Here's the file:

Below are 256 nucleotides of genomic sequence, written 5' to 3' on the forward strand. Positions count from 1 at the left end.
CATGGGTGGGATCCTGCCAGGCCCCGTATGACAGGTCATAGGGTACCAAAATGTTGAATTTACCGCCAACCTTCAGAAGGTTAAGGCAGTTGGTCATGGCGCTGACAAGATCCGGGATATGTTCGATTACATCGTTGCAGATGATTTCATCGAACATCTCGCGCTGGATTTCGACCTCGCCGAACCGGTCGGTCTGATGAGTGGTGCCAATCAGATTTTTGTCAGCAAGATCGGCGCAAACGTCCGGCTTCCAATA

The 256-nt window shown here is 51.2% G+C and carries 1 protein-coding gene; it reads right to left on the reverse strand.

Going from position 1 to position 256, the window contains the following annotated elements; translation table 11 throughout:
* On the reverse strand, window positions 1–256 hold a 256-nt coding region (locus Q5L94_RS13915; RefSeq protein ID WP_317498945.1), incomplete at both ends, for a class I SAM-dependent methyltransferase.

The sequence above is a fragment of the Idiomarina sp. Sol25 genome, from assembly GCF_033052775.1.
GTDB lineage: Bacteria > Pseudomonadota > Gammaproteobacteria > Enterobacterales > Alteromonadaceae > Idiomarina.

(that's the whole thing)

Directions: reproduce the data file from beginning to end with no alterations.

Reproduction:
Below are 256 nucleotides of genomic sequence, written 5' to 3' on the forward strand. Positions count from 1 at the left end.
CATGGGTGGGATCCTGCCAGGCCCCGTATGACAGGTCATAGGGTACCAAAATGTTGAATTTACCGCCAACCTTCAGAAGGTTAAGGCAGTTGGTCATGGCGCTGACAAGATCCGGGATATGTTCGATTACATCGTTGCAGATGATTTCATCGAACATCTCGCGCTGGATTTCGACCTCGCCGAACCGGTCGGTCTGATGAGTGGTGCCAATCAGATTTTTGTCAGCAAGATCGGCGCAAACGTCCGGCTTCCAATA

The 256-nt window shown here is 51.2% G+C and carries 1 protein-coding gene; it reads right to left on the reverse strand.

Going from position 1 to position 256, the window contains the following annotated elements; translation table 11 throughout:
* On the reverse strand, window positions 1–256 hold a 256-nt coding region (locus Q5L94_RS13915; RefSeq protein ID WP_317498945.1), incomplete at both ends, for a class I SAM-dependent methyltransferase.

The sequence above is a fragment of the Idiomarina sp. Sol25 genome, from assembly GCF_033052775.1.
GTDB lineage: Bacteria > Pseudomonadota > Gammaproteobacteria > Enterobacterales > Alteromonadaceae > Idiomarina.